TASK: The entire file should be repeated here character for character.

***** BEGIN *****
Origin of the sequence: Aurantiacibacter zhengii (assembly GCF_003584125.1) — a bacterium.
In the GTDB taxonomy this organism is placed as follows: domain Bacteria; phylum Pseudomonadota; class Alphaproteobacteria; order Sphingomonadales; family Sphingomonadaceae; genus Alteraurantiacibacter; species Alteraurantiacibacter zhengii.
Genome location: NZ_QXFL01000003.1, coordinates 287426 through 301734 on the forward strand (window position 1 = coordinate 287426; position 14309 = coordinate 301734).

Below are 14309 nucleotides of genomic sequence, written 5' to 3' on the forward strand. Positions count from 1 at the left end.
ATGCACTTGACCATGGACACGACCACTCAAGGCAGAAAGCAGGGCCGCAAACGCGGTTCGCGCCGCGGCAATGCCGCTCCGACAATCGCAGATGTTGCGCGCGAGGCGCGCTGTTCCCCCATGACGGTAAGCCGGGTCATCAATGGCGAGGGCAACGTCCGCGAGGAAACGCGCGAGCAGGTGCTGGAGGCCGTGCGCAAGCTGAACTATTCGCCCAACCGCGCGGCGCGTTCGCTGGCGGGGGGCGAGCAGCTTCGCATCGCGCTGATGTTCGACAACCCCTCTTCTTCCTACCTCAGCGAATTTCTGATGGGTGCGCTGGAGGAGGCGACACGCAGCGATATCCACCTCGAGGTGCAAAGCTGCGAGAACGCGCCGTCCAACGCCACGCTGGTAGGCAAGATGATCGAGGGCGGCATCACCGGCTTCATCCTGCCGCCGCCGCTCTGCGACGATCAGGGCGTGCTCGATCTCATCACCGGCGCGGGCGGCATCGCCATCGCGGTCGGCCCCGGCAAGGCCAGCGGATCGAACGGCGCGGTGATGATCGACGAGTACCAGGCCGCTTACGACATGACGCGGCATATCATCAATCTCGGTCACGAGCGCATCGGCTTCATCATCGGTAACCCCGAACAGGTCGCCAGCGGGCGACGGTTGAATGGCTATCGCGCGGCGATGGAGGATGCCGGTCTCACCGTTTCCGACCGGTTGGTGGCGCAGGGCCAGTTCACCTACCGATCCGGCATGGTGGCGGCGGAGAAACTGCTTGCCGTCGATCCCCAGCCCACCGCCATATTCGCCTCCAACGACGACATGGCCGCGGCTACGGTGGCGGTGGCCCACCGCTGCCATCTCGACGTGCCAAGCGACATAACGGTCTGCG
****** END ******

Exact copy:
Origin of the sequence: Aurantiacibacter zhengii (assembly GCF_003584125.1) — a bacterium.
In the GTDB taxonomy this organism is placed as follows: domain Bacteria; phylum Pseudomonadota; class Alphaproteobacteria; order Sphingomonadales; family Sphingomonadaceae; genus Alteraurantiacibacter; species Alteraurantiacibacter zhengii.
Genome location: NZ_QXFL01000003.1, coordinates 287426 through 301734 on the forward strand (window position 1 = coordinate 287426; position 14309 = coordinate 301734).

Below are 14309 nucleotides of genomic sequence, written 5' to 3' on the forward strand. Positions count from 1 at the left end.
ATGCACTTGACCATGGACACGACCACTCAAGGCAGAAAGCAGGGCCGCAAACGCGGTTCGCGCCGCGGCAATGCCGCTCCGACAATCGCAGATGTTGCGCGCGAGGCGCGCTGTTCCCCCATGACGGTAAGCCGGGTCATCAATGGCGAGGGCAACGTCCGCGAGGAAACGCGCGAGCAGGTGCTGGAGGCCGTGCGCAAGCTGAACTATTCGCCCAACCGCGCGGCGCGTTCGCTGGCGGGGGGCGAGCAGCTTCGCATCGCGCTGATGTTCGACAACCCCTCTTCTTCCTACCTCAGCGAATTTCTGATGGGTGCGCTGGAGGAGGCGACACGCAGCGATATCCACCTCGAGGTGCAAAGCTGCGAGAACGCGCCGTCCAACGCCACGCTGGTAGGCAAGATGATCGAGGGCGGCATCACCGGCTTCATCCTGCCGCCGCCGCTCTGCGACGATCAGGGCGTGCTCGATCTCATCACCGGCGCGGGCGGCATCGCCATCGCGGTCGGCCCCGGCAAGGCCAGCGGATCGAACGGCGCGGTGATGATCGACGAGTACCAGGCCGCTTACGACATGACGCGGCATATCATCAATCTCGGTCACGAGCGCATCGGCTTCATCATCGGTAACCCCGAACAGGTCGCCAGCGGGCGACGGTTGAATGGCTATCGCGCGGCGATGGAGGATGCCGGTCTCACCGTTTCCGACCGGTTGGTGGCGCAGGGCCAGTTCACCTACCGATCCGGCATGGTGGCGGCGGAGAAACTGCTTGCCGTCGATCCCCAGCCCACCGCCATATTCGCCTCCAACGACGACATGGCCGCGGCTACGGTGGCGGTGGCCCACCGCTGCCATCTCGACGTGCCAAGCGACATAACGGTCTGCG